In the two-and-a-half years since I started this blog, I've written about dozens of creative people, some here in Newaygo County, others as far away as the U.K. But it struck me recently that I've never written about my favorite creative individual, one who's right here at home: my husband, Ray Pokerwinski.
Since Ray has a birthday coming up next week, what better time to celebrate his talents?
One of the first things I appreciated about Ray (after his green eyes and engaging personality) was his imagination and ability to apply it to all sorts of projects. When we first met, twenty-six years ago, he was remodeling a house, transforming a cobbled-together lakeside cottage into a stunning, open-floorplan, contemporary home, complete with boat house and tiered decks. He envisioned the whole thing, then set about gutting the place and putting it back together in an entirely different conformation. (That house, by the way, was the fifth house he had remodeled, all with self-taught skills.)
As time went on, I discovered he was equally adept at re-imagining all sorts of things, including two of my motorcycles. With my input, his skills and artistry, and a little help from a custom painter, Ray turned stock bikes into head-turners.
Now he's turned his attention to a hot rod, the design of which has been incubating in his brain for a few years. Finally he's found time to start chipping away at the project as time permits.
Ray's genius for innovation applies to more than making things; he's a whiz at coming up with out-of-the box solutions to all sorts of problems. I can't tell you how many times I've been stuck, unable to figure out how to deal with a complicated schedule or some other seemingly intractable situation (like keeping squirrels out of the bird feeder). When I outline the problem to Ray, he instantly sees a simple fix that I was too mired in details to discern. (So far, he's winning the squirrel battle.)
So yeah, his ingenuity makes everyday life more efficient, but it also makes life a whole lot more fun. I never know when I might find a funny face on my lunch plate. Or fashioned out of folded laundry.
When we bought an adjacent piece of property with a weathered shed, Ray amused the whole neighborhood by decorating the shed for holidays with mostly Ray-made adornments.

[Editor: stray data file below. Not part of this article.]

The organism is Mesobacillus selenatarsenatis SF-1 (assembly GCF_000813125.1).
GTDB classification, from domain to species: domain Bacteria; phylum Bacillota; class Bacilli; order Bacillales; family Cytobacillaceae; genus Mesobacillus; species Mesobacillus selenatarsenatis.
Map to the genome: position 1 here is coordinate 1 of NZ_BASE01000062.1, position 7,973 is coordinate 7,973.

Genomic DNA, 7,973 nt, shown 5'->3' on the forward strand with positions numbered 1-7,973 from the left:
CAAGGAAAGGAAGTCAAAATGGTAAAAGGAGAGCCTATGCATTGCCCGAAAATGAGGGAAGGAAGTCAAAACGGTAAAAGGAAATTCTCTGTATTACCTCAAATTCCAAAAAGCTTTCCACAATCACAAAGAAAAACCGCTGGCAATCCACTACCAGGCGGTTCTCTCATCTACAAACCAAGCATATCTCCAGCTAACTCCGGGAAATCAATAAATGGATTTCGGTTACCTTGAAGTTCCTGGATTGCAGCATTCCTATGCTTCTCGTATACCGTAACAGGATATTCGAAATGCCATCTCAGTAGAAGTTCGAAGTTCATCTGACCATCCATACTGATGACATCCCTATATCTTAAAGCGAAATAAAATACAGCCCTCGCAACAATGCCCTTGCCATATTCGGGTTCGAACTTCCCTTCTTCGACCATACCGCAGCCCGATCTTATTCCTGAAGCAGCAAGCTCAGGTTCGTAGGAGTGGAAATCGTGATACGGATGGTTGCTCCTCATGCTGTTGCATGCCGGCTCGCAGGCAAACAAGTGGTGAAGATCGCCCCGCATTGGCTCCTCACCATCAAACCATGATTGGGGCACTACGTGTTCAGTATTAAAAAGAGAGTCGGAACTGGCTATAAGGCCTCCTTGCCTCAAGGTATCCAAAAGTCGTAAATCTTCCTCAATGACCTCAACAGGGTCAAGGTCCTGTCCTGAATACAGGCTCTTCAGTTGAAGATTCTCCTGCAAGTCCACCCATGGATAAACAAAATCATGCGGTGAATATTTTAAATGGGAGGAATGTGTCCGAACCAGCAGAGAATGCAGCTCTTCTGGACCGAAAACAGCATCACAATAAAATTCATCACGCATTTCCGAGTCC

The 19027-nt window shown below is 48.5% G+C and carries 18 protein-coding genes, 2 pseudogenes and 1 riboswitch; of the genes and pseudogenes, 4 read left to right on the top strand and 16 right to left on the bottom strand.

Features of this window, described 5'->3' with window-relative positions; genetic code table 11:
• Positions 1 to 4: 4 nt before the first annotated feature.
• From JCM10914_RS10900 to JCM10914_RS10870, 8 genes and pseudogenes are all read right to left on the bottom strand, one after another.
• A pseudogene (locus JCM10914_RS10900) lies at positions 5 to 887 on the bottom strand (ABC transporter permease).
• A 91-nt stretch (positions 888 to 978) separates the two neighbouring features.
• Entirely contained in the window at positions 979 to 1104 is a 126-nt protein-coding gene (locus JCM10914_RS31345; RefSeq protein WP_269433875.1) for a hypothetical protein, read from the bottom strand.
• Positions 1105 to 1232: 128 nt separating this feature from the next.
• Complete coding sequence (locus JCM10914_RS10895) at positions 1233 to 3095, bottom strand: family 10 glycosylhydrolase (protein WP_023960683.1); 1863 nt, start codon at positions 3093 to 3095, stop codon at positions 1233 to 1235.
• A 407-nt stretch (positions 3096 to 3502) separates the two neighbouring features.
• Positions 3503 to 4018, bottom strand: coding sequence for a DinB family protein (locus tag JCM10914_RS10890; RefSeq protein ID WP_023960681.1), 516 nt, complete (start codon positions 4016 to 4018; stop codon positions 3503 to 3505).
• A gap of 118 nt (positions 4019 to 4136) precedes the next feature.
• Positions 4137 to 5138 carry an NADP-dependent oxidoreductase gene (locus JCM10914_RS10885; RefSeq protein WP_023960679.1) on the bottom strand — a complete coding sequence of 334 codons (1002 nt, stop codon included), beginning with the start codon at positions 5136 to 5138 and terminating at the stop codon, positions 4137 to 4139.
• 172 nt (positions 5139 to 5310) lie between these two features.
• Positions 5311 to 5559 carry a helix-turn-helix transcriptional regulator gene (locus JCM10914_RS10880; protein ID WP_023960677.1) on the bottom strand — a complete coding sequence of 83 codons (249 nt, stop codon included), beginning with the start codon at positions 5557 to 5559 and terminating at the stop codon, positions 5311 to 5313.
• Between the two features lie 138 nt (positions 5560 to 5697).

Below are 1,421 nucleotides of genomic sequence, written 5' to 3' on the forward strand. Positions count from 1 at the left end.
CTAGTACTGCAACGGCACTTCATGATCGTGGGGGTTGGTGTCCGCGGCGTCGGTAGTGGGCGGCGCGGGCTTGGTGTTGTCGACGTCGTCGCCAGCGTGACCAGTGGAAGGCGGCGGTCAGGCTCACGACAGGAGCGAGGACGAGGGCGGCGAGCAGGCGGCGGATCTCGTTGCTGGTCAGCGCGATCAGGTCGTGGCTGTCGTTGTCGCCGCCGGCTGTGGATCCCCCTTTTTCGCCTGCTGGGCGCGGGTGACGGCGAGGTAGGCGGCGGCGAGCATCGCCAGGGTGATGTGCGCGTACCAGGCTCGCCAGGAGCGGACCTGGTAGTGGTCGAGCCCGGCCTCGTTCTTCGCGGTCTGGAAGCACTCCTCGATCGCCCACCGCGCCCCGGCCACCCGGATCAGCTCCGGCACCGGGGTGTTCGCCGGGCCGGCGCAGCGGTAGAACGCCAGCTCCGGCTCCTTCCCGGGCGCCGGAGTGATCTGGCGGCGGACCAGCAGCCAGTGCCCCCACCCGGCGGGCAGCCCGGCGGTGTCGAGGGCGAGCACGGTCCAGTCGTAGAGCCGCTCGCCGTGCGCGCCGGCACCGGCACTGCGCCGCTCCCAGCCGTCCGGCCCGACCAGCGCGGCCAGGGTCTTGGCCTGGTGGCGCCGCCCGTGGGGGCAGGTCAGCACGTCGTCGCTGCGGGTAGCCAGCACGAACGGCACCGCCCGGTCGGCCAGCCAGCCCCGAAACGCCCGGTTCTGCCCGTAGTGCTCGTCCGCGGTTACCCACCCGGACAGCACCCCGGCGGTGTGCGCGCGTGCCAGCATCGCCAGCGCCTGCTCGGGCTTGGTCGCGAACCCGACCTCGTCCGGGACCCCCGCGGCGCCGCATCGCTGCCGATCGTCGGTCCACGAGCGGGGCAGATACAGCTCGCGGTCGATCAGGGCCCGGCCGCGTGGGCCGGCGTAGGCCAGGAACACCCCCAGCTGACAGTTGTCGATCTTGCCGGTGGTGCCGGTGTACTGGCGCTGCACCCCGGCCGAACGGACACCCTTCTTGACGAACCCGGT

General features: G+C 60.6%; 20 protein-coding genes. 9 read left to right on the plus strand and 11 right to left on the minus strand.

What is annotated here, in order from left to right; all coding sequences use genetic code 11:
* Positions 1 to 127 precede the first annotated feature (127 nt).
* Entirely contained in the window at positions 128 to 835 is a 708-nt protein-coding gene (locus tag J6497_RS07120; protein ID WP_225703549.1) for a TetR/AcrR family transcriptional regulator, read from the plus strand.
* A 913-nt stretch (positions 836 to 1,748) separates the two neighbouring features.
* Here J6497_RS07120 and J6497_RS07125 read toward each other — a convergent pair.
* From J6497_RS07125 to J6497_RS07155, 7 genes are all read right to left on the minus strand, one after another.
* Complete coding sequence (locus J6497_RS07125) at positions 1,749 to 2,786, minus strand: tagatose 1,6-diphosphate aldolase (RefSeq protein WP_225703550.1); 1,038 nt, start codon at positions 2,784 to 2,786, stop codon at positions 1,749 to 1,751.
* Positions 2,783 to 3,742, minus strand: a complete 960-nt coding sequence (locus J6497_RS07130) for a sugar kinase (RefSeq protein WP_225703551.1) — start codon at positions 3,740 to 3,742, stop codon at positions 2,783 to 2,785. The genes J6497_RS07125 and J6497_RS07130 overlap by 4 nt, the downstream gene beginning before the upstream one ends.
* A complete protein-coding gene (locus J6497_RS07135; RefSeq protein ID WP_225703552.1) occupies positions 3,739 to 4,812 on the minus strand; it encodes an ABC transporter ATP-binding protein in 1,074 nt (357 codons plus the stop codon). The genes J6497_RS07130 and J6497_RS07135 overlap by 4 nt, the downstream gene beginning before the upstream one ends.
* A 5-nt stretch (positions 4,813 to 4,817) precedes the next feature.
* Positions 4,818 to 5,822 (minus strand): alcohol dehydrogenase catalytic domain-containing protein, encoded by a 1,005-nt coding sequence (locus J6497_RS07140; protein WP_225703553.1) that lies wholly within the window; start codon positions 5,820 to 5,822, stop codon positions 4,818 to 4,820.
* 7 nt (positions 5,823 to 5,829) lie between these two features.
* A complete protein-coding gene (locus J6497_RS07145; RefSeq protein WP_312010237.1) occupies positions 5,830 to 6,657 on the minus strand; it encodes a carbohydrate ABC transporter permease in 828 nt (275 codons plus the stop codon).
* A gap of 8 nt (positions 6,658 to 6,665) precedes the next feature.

For my birthday a couple of years ago, he gave me a gift card to a local camera store, but instead of just sticking it in a greeting card, he presented it in a camera-shaped, wooden box that he had made.
And one Valentine's Day morning, I stumbled into the kitchen to find a wooden heart Ray had fashioned from a piece of the towering oak we'd had to cut down. That's the heart you see in my HeartWood logo. Another year, I found a bouquet of wooden tulips he had made in his workshop.
It's been a pleasure, too, to collaborate with him on creative projects, like fairy houses for Camp Newaygo's annual Enchanted Forest event. Ray dreams up the creations; I just help with a few finishing touches. And it's Ray who makes up the fairy stories to accompany each house; then we work together on the wording.
Seeing how Ray makes creativity a priority emboldens me to do the same. What's more, he actively encourages and celebrates all my creative undertakings, from my memoir to this blog to photography projects and other artistic dabblings.
It's inspiring, as well, to see that he's still trying new things, with youthful enthusiasm that belies the number of candles on his cake (or pie, as that was his request for the upcoming birthday). His latest venture: hand-turning wooden pens and mechanical pencils for friends, relatives and fundraisers.
I could go on and on singing Ray's praises, but I've gotta go now—I have a pie to make.
Written from the heart,
from the heart of the woods
Read the introduction to HeartWood here.
Nan Sanders Pokerwinski, a former journalist, writes memoir and personal essays, makes collages and likes to play outside. She lives in West Michigan with her husband, Ray.